New Surveillance Footage May Help Solve Notorious $500M Art Heist

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One of the most infamous art thefts in history - the disappearance over a quarter century ago of close to $500 million worth of masterpieces from Boston’s Isabella Stewart Gardner Museum - may be one big step closer to being solved in light of newly disclosed video footage that purports to show the thieves.

The US Federal Bureau of Investigation released the footage, taken by surveillance cameras just 24 hours before the painting’s disappearance on March 18, 1990.

The video shows someone exiting a car parked next to a museum back door before entering the building — with the permission of guard — at 12:29 AM the day before the robbery.  Authorities suggest this could possibly be a dry run of the crime, as the two thieves used the same door 24 hours later.

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According to the Boston Globe, the guard who let the unauthorized man into the museum building ahead of the robbery is Richard Abath, who was also on duty the night of the theft.

Abath, now 48, denied the allegations of his possible involvement in the robbery, though he admitted to breaking museum rules by opening the door to strangers at night. He noted the men appeared to be police.

“They had hats, badges, they looked like cops, and I let them in. They said, 'Are you here alone?' And I said, 'I have a partner that's out on a round.' They said, 'Call him down.' And they said, 'Gentlemen this is a robbery,” Abath told WBUR.

"I was just this hippie guy who wasn't hurting anything, wasn't on anybody's radar and the next day I was on everybody's radar for the largest art heist in history," the former guard told NPR earlier this year.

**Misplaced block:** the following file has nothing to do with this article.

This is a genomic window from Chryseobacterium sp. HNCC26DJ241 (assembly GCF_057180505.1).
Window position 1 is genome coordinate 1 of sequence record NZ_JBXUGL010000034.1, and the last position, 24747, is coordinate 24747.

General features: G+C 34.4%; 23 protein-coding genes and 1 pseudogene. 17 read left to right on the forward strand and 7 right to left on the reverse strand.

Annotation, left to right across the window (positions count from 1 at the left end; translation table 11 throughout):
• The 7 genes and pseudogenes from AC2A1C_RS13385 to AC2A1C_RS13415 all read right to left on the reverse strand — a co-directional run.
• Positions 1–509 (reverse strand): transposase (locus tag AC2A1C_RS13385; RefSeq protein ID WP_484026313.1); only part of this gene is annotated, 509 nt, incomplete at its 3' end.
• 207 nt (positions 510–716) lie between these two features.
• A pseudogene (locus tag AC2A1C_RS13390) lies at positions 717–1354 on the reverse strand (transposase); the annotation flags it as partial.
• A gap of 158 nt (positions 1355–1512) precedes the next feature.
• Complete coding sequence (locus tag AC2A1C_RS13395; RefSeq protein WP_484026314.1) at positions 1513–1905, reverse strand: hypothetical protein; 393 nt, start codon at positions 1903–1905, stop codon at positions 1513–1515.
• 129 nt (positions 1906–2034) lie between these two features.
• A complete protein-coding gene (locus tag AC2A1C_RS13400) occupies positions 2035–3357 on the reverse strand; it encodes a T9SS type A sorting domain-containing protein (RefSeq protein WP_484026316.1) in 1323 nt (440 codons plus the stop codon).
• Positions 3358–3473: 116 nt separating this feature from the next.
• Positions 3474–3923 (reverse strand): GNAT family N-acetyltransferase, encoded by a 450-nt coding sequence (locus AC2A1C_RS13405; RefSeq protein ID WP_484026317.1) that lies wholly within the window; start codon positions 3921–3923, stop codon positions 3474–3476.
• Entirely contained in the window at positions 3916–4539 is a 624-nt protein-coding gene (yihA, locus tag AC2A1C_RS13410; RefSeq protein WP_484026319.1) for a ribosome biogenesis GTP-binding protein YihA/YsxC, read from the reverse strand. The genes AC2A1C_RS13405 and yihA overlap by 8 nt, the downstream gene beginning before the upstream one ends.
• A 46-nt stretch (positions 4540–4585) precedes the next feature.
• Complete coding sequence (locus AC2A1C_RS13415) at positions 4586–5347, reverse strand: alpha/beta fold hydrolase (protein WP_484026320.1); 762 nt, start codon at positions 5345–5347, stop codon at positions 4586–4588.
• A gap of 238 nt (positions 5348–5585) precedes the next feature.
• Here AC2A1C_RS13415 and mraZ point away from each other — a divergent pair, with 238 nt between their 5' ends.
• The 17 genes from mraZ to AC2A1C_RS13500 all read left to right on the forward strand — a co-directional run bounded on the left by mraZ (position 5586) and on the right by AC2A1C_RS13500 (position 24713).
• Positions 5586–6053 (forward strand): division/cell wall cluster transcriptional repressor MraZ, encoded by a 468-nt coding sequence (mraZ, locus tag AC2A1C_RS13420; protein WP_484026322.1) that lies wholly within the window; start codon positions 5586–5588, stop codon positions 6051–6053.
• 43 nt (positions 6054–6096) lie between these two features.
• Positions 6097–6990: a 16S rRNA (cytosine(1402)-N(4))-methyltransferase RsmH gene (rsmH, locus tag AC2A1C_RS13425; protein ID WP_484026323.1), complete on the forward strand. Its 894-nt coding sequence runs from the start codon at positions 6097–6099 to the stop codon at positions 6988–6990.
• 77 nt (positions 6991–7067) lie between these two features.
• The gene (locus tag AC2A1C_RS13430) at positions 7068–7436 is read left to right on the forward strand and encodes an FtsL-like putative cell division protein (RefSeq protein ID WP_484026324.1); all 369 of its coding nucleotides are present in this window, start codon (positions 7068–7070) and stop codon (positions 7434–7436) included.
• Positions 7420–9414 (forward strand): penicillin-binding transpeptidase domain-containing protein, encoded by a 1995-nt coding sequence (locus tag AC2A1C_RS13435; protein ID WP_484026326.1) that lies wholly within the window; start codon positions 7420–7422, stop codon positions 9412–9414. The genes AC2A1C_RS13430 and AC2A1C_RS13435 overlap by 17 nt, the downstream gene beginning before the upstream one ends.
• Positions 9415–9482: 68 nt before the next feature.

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However, the FBI hasn’t confirmed Abath was tied to the robbery plot. But officials hope the newly disclosed video will help give the decades-long investigation a new push.

“By releasing this video, we hope to generate meaningful leads and ultimately recover the stolen artwork,” Vincent Lisi, the special agent in charge of the FBI in Boston, said in a public statement.

The heist involved thirteen works from world-acclaimed artists like Johannes Vermeer, Edgar Degas, Édouard Manet and Rembrandt Harmenszoon van Rijn, whose combined price approaches $500 million.

Some of the works – such as Rembrandt’s the Storm on the Sea of Galilee and Vermeer’s The Concert — are more than 5 feet tall, raising the question of how they could be transported without notice, the Guardian reported.

“We remain committed to one goal: the return of all 13 works to their rightful place, which is here at the Isabella Stewart Gardner Museum,” Security Director Anthony Amore said.  “To that end, we support the efforts that the United States Attorney and the Federal Bureau of Investigation are making to uncover any and all information related to the theft of our artwork. We believe that no stone should be left unturned.”

The Gardner Museum theft is considered by experts to be the largest private property theft in art history.

Since the robbery, the museum has left the works’ frames hanging empty in order to show their original positions.

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